Dolly; a Song of the Trolley.
Copyright, 1896, by M. E. Rourke.
Composed by M. E. Rourke.
Dolly was always inquiring what keeps the trolley away:
Walking down town is so tiring, to and from work ev'ry day;
Till one morning overhead Dolly saw the wires were spread,
Then the neighbors, so 'tis said, sang this little lay:
Dolly, Dolly, once melancholy, now bright and gay;
Dolly, Dolly, rides on a trolley the livelong day;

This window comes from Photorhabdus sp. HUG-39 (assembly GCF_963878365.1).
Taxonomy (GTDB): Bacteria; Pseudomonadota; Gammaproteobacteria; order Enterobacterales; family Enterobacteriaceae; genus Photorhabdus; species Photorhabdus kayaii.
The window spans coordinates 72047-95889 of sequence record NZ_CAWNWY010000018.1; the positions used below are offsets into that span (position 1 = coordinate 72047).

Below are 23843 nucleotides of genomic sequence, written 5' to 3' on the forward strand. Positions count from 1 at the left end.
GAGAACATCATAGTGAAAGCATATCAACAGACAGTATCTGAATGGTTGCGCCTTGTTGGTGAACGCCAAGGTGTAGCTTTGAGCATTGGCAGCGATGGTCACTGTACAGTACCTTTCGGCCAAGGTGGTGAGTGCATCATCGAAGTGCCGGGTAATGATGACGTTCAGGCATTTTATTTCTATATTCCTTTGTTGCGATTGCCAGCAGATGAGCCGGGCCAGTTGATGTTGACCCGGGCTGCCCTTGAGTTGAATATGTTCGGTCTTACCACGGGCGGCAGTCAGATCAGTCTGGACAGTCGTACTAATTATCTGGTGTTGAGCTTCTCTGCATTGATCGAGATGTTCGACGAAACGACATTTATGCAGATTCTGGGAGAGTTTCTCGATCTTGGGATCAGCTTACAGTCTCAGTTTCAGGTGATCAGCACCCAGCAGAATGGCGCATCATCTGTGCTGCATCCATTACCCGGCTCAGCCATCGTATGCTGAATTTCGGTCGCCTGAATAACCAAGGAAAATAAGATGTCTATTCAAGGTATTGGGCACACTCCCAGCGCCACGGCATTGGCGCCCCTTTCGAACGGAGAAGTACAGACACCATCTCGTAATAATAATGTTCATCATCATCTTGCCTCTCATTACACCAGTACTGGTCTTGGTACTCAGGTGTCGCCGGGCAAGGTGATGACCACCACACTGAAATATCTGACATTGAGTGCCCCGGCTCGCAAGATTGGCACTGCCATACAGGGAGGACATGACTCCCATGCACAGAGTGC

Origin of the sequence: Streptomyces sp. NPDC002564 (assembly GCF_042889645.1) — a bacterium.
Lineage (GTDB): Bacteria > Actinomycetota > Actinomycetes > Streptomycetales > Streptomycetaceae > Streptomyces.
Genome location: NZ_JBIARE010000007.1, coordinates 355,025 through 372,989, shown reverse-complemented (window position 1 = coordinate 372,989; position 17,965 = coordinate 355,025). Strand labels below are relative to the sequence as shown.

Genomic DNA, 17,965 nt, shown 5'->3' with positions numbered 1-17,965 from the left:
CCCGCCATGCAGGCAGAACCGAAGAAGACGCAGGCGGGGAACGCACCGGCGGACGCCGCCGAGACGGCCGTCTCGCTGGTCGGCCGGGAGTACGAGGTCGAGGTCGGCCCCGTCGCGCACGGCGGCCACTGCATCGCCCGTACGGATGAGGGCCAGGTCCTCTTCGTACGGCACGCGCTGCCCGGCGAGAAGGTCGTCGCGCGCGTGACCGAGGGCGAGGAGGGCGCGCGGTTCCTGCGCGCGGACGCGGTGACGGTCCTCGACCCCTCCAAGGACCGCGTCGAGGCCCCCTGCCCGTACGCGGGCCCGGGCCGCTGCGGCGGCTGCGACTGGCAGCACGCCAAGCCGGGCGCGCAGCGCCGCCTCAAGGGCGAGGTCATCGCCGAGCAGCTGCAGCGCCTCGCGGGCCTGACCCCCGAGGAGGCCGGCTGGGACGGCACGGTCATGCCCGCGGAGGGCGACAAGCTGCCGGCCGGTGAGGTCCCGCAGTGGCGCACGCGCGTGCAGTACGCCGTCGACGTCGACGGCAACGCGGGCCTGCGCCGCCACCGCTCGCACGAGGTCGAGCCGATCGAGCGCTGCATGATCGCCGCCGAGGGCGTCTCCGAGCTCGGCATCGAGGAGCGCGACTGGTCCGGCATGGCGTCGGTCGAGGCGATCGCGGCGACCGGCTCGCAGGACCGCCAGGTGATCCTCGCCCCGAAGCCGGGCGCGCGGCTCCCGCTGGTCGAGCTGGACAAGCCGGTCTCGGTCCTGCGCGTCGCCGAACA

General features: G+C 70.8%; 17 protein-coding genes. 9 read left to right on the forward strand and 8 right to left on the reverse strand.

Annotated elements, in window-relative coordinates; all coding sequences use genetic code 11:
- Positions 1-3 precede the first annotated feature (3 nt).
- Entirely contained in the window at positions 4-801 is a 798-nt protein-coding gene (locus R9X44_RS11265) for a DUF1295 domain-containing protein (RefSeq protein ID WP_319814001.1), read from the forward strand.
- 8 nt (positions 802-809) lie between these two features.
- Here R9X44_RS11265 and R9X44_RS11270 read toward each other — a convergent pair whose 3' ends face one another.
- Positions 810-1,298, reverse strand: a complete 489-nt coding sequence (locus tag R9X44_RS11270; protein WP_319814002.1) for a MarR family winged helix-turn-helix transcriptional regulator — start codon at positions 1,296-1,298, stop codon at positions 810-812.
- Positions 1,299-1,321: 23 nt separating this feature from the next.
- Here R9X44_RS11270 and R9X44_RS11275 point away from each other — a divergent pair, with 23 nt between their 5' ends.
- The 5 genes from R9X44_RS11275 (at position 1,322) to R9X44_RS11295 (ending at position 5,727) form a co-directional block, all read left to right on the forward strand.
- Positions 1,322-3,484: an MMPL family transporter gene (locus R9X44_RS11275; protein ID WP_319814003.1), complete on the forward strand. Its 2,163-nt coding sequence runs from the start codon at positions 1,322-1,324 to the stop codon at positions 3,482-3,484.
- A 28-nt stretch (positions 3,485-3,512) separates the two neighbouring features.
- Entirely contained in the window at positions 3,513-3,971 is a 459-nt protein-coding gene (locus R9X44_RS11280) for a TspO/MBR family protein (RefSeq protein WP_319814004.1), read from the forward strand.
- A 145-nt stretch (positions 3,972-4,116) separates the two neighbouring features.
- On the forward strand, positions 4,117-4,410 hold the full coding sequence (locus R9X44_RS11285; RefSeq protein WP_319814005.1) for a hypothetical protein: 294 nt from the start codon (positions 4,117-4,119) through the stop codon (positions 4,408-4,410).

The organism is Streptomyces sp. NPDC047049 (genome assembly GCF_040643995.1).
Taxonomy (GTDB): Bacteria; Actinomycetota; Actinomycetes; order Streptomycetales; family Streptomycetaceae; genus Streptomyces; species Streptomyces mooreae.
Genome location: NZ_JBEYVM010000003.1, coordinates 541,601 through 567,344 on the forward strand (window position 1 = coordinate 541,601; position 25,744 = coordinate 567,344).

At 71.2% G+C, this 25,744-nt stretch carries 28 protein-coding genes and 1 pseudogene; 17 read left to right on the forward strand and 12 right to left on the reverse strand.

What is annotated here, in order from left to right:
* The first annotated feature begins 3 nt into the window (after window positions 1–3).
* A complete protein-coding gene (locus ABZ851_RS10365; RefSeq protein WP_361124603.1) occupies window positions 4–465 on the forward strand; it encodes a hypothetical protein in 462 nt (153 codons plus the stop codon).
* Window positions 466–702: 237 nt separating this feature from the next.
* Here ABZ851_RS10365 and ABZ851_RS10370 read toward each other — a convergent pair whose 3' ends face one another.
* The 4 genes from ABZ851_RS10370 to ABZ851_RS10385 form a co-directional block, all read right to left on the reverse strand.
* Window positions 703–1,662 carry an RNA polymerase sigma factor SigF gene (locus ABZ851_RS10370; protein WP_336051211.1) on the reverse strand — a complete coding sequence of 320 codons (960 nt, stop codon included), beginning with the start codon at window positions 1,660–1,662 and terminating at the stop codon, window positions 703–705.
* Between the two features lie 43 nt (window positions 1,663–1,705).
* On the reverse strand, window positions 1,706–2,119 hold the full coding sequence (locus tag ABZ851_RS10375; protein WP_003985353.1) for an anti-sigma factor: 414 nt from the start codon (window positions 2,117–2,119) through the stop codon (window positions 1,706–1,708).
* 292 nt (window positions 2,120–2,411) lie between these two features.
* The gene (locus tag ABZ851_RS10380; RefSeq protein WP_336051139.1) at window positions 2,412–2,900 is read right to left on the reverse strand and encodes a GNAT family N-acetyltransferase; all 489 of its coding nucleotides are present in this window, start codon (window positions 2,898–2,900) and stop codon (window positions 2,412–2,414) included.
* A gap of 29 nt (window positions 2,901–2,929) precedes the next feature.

Dolly, Dolly, some try to jolly you-no one can.
'Tis heaven for Dolly to ride on the trolley beside the motorman.
Dolly, 'twas whispered, was fickle, by all the boys on her street;
Dolly, they said, for her nickel rules near the motorman's seat;
Soon the story stronger grew, faster then the rumors flew;
She would be his wife so true, make his life complete.- Chorus.
Ere his defeat he conceded Dolly had finished her plan;
Needless to say, she succeeded, just as a young woman can.
They've been wed a year to-day, home to them is bright and gay,
Soon there'll be, the neighbors say, one more motorman.-Chorus.